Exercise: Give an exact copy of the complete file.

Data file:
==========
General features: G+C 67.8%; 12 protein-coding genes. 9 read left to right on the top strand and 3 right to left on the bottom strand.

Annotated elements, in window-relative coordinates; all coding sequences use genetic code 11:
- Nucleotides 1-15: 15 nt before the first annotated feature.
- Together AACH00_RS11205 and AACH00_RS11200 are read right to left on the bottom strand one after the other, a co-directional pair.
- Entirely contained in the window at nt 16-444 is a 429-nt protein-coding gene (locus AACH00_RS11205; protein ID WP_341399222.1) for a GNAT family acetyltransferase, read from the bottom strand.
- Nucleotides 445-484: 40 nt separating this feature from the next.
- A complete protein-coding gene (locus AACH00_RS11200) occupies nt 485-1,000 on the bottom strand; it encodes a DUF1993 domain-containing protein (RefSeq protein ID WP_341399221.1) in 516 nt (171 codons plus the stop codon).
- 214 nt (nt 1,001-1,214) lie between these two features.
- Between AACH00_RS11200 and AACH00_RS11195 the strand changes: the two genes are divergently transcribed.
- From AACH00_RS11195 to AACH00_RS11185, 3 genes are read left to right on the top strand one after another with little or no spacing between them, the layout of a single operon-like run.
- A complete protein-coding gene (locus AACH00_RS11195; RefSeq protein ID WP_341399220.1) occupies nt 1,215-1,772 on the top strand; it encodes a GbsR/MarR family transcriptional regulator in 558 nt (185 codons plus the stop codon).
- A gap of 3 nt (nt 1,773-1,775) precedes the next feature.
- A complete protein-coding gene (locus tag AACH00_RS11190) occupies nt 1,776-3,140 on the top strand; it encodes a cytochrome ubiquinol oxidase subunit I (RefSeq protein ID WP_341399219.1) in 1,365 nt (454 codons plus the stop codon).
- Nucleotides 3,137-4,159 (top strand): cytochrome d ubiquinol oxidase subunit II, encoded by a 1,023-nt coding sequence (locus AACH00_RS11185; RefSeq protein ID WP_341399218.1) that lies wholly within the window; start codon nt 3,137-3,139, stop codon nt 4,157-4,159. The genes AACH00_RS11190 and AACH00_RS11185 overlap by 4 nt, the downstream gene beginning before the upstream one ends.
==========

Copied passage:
General features: G+C 67.8%; 12 protein-coding genes. 9 read left to right on the top strand and 3 right to left on the bottom strand.

Annotated elements, in window-relative coordinates; all coding sequences use genetic code 11:
- Nucleotides 1-15: 15 nt before the first annotated feature.
- Together AACH00_RS11205 and AACH00_RS11200 are read right to left on the bottom strand one after the other, a co-directional pair.
- Entirely contained in the window at nt 16-444 is a 429-nt protein-coding gene (locus AACH00_RS11205; protein ID WP_341399222.1) for a GNAT family acetyltransferase, read from the bottom strand.
- Nucleotides 445-484: 40 nt separating this feature from the next.
- A complete protein-coding gene (locus AACH00_RS11200) occupies nt 485-1,000 on the bottom strand; it encodes a DUF1993 domain-containing protein (RefSeq protein ID WP_341399221.1) in 516 nt (171 codons plus the stop codon).
- 214 nt (nt 1,001-1,214) lie between these two features.
- Between AACH00_RS11200 and AACH00_RS11195 the strand changes: the two genes are divergently transcribed.
- From AACH00_RS11195 to AACH00_RS11185, 3 genes are read left to right on the top strand one after another with little or no spacing between them, the layout of a single operon-like run.
- A complete protein-coding gene (locus AACH00_RS11195; RefSeq protein ID WP_341399220.1) occupies nt 1,215-1,772 on the top strand; it encodes a GbsR/MarR family transcriptional regulator in 558 nt (185 codons plus the stop codon).
- A gap of 3 nt (nt 1,773-1,775) precedes the next feature.
- A complete protein-coding gene (locus tag AACH00_RS11190) occupies nt 1,776-3,140 on the top strand; it encodes a cytochrome ubiquinol oxidase subunit I (RefSeq protein ID WP_341399219.1) in 1,365 nt (454 codons plus the stop codon).
- Nucleotides 3,137-4,159 (top strand): cytochrome d ubiquinol oxidase subunit II, encoded by a 1,023-nt coding sequence (locus AACH00_RS11185; RefSeq protein ID WP_341399218.1) that lies wholly within the window; start codon nt 3,137-3,139, stop codon nt 4,157-4,159. The genes AACH00_RS11190 and AACH00_RS11185 overlap by 4 nt, the downstream gene beginning before the upstream one ends.